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Monday, 22 July 2013

Are Probiotics good for you?

By Bronwyn Ward

Probiotics are bacteria that are either the same as or similar to microorganisms found naturally in the human body. Also referred to as "good bacteria," probiotics are found in oral products, such as dietary supplements and yogurt. There is conflicting evidence demonstrating the benefits of taking probiotics. Here are some positive results:

Probiotics May Help Prevent Antibiotic-Related Diarrhoea
A review published May 31, 2013, in the Cochrane Database of Systematic Reviews found that probiotics are safe and effective for preventing Clostridium difficile–associated diarrhoea (CDAD) in children and adults taking antibiotics. In 23 trials examined, enrolling a total of 4213 participants, probiotic use was associated with a significant 64% reduction in risk. On the basis of the overall evidence, the reviewers had moderate confidence in this large relative risk reduction. "Although probiotics are clearly superior to placebo or no treatment for preventing CDAD, further head-to-head trials are warranted to distinguish optimal strains and dosages," the review authors conclude.

Probiotics During Pregnancy May Ward Off Eczema, Food Allergy
In research reported in the October 18, 2012, issue of the Journal of Allergy and Clinical Immunology, infants whose mothers took probiotics during pregnancy and while breast-feeding were less likely to develop eczema. The mothers all had a history of allergy, so their children were at high risk. About 30% of infants whose mothers took probiotics developed eczema compared with 79% of infants whose mothers did not. However, the study found no difference in the incidence of other allergies at age 2 years, including milk, wheat, soy, and dog and cat dander. And in a separate review published online April 17, 2013, the authors write, "Twenty-three randomized, placebo-controlled intervention studies regarding the clinical effect of probiotic supplementation on development of [food] allergy and eczema in particular have been published. Around 60% of the studies show a favourable effect decreasing the risk of eczema during the first years of life. The remaining studies fail to show an effect."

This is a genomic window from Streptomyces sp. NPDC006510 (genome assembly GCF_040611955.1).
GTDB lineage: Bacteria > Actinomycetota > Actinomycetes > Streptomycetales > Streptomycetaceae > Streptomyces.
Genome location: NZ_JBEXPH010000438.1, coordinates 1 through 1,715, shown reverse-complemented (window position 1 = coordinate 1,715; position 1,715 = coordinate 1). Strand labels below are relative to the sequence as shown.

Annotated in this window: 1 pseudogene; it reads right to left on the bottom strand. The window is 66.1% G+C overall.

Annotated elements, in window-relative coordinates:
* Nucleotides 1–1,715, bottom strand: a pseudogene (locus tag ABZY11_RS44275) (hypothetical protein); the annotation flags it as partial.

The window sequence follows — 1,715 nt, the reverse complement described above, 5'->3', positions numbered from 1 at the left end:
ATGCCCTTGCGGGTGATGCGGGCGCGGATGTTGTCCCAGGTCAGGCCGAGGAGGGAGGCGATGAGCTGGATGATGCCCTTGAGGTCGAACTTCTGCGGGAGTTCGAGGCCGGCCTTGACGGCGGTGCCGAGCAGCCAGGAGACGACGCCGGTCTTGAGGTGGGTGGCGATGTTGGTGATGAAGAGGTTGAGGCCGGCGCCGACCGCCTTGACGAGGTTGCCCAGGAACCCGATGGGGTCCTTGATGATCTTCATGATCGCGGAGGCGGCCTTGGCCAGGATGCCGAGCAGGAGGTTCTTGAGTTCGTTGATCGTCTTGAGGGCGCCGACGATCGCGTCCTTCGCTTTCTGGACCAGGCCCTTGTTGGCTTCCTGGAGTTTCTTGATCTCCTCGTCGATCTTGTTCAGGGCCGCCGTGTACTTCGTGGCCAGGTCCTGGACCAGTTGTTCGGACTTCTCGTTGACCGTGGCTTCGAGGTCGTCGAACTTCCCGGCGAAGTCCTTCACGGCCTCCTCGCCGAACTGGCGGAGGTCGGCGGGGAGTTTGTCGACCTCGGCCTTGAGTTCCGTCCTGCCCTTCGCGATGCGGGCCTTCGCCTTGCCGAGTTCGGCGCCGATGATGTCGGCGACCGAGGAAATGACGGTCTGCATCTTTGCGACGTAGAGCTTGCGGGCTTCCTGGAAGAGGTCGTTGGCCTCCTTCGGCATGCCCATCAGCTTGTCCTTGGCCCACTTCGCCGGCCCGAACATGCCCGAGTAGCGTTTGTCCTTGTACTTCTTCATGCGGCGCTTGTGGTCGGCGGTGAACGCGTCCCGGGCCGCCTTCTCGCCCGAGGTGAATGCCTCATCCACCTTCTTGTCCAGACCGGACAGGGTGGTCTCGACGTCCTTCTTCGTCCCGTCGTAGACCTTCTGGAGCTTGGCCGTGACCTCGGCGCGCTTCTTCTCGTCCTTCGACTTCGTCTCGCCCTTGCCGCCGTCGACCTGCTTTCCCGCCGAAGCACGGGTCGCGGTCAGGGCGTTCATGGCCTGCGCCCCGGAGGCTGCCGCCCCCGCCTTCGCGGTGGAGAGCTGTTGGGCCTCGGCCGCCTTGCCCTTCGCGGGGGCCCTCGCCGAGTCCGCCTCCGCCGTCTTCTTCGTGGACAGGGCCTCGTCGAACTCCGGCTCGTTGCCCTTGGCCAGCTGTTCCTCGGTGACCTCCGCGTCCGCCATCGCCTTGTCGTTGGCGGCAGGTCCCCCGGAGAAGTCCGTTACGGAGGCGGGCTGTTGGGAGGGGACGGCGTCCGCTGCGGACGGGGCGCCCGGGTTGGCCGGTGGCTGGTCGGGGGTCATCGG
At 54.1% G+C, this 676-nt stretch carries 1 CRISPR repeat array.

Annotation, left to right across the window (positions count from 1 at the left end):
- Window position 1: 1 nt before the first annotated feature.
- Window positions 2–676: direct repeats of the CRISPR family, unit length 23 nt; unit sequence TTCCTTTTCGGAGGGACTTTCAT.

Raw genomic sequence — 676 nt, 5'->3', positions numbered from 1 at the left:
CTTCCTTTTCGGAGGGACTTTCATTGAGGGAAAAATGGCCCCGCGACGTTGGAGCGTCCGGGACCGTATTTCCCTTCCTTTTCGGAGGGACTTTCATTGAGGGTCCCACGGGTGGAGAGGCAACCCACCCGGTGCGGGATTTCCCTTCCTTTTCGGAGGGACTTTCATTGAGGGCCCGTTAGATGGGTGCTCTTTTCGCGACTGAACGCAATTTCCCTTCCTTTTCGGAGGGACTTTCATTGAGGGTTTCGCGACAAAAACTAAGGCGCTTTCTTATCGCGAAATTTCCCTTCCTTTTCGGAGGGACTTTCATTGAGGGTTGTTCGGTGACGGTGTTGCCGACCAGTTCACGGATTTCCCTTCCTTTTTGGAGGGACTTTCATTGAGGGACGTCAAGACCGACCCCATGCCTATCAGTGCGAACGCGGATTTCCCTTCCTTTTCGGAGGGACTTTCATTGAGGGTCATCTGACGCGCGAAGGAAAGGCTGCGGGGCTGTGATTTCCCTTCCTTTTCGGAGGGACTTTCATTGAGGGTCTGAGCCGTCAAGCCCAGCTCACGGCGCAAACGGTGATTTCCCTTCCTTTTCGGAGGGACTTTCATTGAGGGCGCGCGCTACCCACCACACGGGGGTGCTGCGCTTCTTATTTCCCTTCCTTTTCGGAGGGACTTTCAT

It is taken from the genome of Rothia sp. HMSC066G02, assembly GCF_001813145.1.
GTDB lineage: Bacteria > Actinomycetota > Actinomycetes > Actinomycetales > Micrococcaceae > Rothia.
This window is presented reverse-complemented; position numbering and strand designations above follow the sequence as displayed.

Probiotics Affect Brain Activity
A new study in the June 2013 issue of Gastroenterology provides the first evidence in humans that probiotics in the diet can modulate brain activity. In a proof-of-concept study using functional MRI, researchers found that women who regularly consumed probiotic-containing yogurt showed altered activity of brain regions that control central processing of emotion and sensation.

Allergic Rhinitis Eased by Antihistamine + Probiotic
In other allergy research, supplementing the antihistamine levocetirizine with the probiotic Lactobacillus johnsonii EM1 effectively alleviated the symptoms of perennial allergic rhinitis in a group of Taiwanese children, according to a study published in the July 2012 issue of the International Journal of Paediatric Otorhinolaryngology. The study was somewhat small, with just 62 children. In addition, the "open-label design makes it difficult to compare the clinical response between the 2 treatment groups, but any bias may have been decreased by using the crossover method," the researchers write. Another issue to be resolved is whether the benefit will extend beyond 12 weeks.

Article and research provided by Medscape


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